The crate is a an opportunity for treats not a Punishment
Crate training is great for settling your dog, house training, preventing and treating separation anxiety and managing your pup from chewing and destroying.
Dogs have a natural tendency to create den’s so if taught right your dog will love their crate. Have you noticed how they often go under the table anyway?
Go with a a wire crate with just enough space for the dog to turn around in. Put it somewhere out the way but easily accessible for whenever your dog needs it.
A soft crate is not a good choice for long time periods but having your dog used to one of these too is always helpful.
Introduce your dog slowly at their own pace. Don’t just stick ‘em in there and hope for the best.
First have the door open, throw treats in and let your dog go in and out at their will. (So if getting a puppy home for the first time, try and pick up in the am so you can start this before bedtime.)
Once they are happy with this, throw a treat in, shut the door for a moment, then open it before they have to ask for it to be opened, build up to longer periods before opening the door but go at your dogs pace, if this is days then so be it.
Place a bed or mat or that jumper of yours your dog already likes into the crate. If your dog already likes that item it will hopefully make them more willing to go in.
When you are not training, leave the crate open and place your dog's toy basket or favourite toys / food puzzle inside. N.B the idea is to associate the crate with all things good.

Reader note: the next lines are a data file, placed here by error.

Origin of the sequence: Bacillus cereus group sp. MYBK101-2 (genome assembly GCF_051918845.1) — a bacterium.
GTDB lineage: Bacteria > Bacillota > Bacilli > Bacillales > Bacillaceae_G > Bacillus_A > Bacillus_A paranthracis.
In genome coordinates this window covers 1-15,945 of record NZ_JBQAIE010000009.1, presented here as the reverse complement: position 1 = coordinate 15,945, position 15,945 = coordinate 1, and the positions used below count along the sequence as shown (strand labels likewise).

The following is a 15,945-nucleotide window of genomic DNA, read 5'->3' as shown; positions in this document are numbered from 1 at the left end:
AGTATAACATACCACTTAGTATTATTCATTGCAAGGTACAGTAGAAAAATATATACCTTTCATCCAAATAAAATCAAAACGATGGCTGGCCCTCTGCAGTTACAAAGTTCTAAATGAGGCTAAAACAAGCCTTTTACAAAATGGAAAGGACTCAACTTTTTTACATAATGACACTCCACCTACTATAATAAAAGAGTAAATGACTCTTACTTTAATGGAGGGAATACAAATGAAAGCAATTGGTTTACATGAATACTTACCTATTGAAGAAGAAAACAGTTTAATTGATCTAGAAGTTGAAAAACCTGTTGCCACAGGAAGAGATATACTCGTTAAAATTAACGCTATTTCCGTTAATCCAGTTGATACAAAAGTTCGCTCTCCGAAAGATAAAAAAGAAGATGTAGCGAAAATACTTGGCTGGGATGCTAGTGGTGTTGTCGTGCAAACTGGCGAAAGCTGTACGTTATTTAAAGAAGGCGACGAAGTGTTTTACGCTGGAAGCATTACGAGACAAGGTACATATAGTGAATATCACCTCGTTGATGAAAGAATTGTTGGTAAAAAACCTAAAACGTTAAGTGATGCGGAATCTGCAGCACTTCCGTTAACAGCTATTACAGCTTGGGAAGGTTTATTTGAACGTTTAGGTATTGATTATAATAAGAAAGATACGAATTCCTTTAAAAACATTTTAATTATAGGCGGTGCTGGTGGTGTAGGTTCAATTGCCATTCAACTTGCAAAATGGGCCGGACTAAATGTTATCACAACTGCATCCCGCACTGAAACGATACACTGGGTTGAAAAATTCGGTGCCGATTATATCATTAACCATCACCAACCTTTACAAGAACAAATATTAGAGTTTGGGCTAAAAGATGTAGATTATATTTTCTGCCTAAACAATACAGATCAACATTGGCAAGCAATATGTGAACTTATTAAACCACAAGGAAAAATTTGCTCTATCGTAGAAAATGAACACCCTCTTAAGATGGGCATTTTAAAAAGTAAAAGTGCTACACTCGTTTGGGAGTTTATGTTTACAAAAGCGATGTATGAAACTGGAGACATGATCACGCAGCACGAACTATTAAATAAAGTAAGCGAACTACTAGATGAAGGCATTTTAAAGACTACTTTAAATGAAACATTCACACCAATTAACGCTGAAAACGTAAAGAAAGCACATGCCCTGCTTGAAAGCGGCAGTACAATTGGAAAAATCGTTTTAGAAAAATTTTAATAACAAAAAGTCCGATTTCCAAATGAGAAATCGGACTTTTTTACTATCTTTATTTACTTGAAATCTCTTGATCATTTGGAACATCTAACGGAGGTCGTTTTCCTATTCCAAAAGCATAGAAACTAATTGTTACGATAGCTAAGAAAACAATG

Feeding your dog in there too helps, if they go in at will, drop a a few treats through the roof like the crate is a place where wondrous good things suddenly appear. If your dog then loves the blanket or what you have in their you can then take it to the office/ vet etc to help them be calm and happy there too and start praising and treating them for being on that in the same way you do the crate.
Adding an in and out Cue
Once you dog is happy popping in and out on their own you can add a cue by saying e.g ‘go to crate’ half a second before throwing the treat in, when they thus do go in, say your Reward Mark e.g Good, and treat. Soon your dog will go in on cue and you can begin varying if you give treats or not in order to maintain the behaviour.
Having done that you can do the same for exiting the crate by adding a cue e.g ‘out you come’ throwing the treat on the floor outside of the crate. Repeat and then phase out giving the treat so coming out is the reward instead.
Build up to them staying shut in slowly, 30s, 1 min, 2 mins. 5 mins, 10 mins, 20 mins, etc. Then reduce duration but work on distance until you can eventually go out of sight with them calm and quiet in the crate. Now add duration and being out of sight.
Give them stuff to do in the crate e.g a frozen kong so they are happy. A hot water bottle wrapped in a jumper worn by you can be comforting. Do not push them further than they are ready but if they do whine IGNORE THEM. Do not let your dog out whining or you teach them to whine to get out and get attention.
Dog’s can stay for up to eight hours over night in their crate.
For young puppies think 1 hr per month of age. Though their systems shut down when asleep so they can do a little more at night.
However you may wish to start with the crate by your bed so they don’t feel lonely and where you can easily hear when they need a pee break but build up to the crate being further from you and then a separate room so they are not dependent on you being around..
Be reasonable if you have ignored your dog all day; if they haven’t had much to do, lots to sniff a good walk etc, then no wonder they are playing up. Therefore ensure their needs are met before punishment. If their needs have been met then the crate can also be used as humane way to say ‘hey go settle, no more fun right now, you’ve been a bit unruly.’ However 99% of the time it should be a positive place or it will lose its use.